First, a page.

Each year groundhogs enjoy 15 minutes of fame—and then most people proceed to forget about them completely. Held every year on February 2, Groundhog Day is a unique U.S. celebration in which people turn to these mammals to predict the weather: If the groundhog sees its shadow on that day, lore has it there will be six more weeks of winter. But what else is there to know about these annual celebrities? Here are some little-known facts.
They're related to squirrels.
Groundhogs (Marmota monax) are a type of rodent known as a marmot, and marmots are closely related to squirrels. "They are giant ground squirrels is what they are," says Richard Thorington, curator of mammals at the Smithsonian National Museum of Natural History in Washington, D.C.
What's more, groundhogs have an extensive range and can be found all over North America.
"[Groundhogs are] the most widely distributed marmot of all of them, [with a range stretching] as far south as northern Alabama to northern Canada—and some are even found in Alaska," says Stam Zervanos, retired professor of biology at Pennsylvania State University in Reading, who's conducted extensive research on groundhogs.
They’re filling in for hedgehogs.
While the reported origins of Groundhog Day are many, the concept is thought to be linked to the Germanic tradition of Candlemas Day, a Christian feast day. According to the folklore, a sunny Candlemas Day means a longer winter. In Europe, however, the animal used was generally a hedgehog or a badger. How it wound up being the groundhog’s responsibility in the U.S. may have been a bit of a fluke.
"When the Europeans came over here, they didn't have any hedgehogs or badgers to lay the blame on, so I think the groundhog got it by being here and being a good size," speculates Thorington. "He became the one to prophesize whether winter would come or not."
There's a movement to replace them with robots.
Some animal rights groups have long taken issue with Groundhog Day, arguing that these shy animals should not be put on display or interrupted from their natural hibernation cycle. Now, PETA is arguing to replace groundhogs with robot groundhogs equipped with artificial intelligence that detects shadows.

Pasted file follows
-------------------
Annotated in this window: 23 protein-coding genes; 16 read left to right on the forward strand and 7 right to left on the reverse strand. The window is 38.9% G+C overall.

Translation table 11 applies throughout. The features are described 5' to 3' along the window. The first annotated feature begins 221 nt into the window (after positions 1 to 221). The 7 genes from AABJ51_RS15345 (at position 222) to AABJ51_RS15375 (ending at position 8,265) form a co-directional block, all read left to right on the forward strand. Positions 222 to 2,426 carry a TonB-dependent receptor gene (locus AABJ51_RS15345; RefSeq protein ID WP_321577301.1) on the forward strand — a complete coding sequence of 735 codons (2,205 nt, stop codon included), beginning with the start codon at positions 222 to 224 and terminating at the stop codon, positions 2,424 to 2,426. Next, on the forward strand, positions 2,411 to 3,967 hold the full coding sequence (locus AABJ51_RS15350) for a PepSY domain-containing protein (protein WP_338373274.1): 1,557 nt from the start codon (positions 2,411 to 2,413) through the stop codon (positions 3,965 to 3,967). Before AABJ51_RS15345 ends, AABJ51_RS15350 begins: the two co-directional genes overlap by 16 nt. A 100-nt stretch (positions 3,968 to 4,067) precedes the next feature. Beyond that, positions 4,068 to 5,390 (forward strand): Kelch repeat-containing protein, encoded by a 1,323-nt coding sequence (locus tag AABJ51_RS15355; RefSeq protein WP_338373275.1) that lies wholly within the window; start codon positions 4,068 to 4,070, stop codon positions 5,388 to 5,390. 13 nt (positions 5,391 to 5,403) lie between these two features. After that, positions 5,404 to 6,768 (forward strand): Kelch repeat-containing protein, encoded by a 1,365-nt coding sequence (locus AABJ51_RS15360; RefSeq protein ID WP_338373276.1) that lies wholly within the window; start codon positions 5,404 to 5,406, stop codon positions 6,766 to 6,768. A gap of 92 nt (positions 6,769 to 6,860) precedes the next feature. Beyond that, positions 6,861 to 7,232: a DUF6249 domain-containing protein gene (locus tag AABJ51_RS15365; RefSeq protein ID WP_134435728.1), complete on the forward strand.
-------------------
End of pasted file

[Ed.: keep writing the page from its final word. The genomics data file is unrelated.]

'Woodchuck' has nothing to do with wood.
Groundhogs have many colorful names, including "whistle-pig" for their tendency to emit short, high-pitched whistles. They're also known as land beavers, but their most famous nickname is woodchuck.
Surprisingly, the name woodchuck doesn't have anything to do with wood. It's thought to be a corruption of the Native American words wejack, woodshaw, or woodchoock. It may have its roots in the Algonquian (or perhaps Narragansett) name for the animal: wuchak.
Other sources claim it's a bastardization of the Cree word otchek for "fisher" or the Ojibwe ojiig, also for "fisher" or "marten," which Europeans appropriated and misapplied to the groundhog.
So how much wood could a woodchuck chuck? None, apparently.
They build impressive homes.
A groundhog's burrow can be anywhere from eight to 66 feet long, with multiple exits and a number of chambers.
There can be several levels to their burrows, says Zervanos. "They have a burrow for hibernating, and then they have another section of the burrow that's more like their summer home where they can come out more easily."
Their burrows even have separate rooms for defecation—otherwise known as bathrooms.
In some cases, groundhogs have more than one residence and move from one burrow to another.
Farmers consider them pests.
Those impressive tunneling skills make for great burrows, but they can also mean big headaches for those who work in agriculture.